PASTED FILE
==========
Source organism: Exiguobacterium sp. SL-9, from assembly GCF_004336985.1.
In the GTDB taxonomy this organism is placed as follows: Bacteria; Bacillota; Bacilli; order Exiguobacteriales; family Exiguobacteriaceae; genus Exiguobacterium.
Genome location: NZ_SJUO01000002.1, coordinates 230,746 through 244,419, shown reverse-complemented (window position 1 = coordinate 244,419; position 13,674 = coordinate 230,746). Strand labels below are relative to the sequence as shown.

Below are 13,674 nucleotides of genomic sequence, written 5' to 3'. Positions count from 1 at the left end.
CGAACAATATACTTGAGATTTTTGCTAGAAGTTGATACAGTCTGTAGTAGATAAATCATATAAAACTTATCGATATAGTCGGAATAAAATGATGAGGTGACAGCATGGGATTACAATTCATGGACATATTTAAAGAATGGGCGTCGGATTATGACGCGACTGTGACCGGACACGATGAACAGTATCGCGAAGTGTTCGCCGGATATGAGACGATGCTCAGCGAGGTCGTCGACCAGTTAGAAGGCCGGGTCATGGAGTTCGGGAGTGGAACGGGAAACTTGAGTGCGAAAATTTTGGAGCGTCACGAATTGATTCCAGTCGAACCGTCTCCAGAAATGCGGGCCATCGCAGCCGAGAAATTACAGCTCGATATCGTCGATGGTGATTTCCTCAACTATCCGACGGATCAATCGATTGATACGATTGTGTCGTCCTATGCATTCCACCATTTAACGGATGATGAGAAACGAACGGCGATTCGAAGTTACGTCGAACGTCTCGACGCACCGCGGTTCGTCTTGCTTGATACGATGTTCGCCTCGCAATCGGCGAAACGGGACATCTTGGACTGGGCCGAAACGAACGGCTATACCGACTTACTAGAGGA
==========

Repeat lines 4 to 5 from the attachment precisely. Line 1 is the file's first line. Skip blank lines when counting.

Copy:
Below are 13,674 nucleotides of genomic sequence, written 5' to 3'. Positions count from 1 at the left end.
CGAACAATATACTTGAGATTTTTGCTAGAAGTTGATACAGTCTGTAGTAGATAAATCATATAAAACTTATCGATATAGTCGGAATAAAATGATGAGGTGACAGCATGGGATTACAATTCATGGACATATTTAAAGAATGGGCGTCGGATTATGACGCGACTGTGACCGGACACGATGAACAGTATCGCGAAGTGTTCGCCGGATATGAGACGATGCTCAGCGAGGTCGTCGACCAGTTAGAAGGCCGGGTCATGGAGTTCGGGAGTGGAACGGGAAACTTGAGTGCGAAAATTTTGGAGCGTCACGAATTGATTCCAGTCGAACCGTCTCCAGAAATGCGGGCCATCGCAGCCGAGAAATTACAGCTCGATATCGTCGATGGTGATTTCCTCAACTATCCGACGGATCAATCGATTGATACGATTGTGTCGTCCTATGCATTCCACCATTTAACGGATGATGAGAAACGAACGGCGATTCGAAGTTACGTCGAACGTCTCGACGCACCGCGGTTCGTCTTGCTTGATACGATGTTCGCCTCGCAATCGGCGAAACGGGACATCTTGGACTGGGCCGAAACGAACGGCTATACCGACTTACTAGAGGA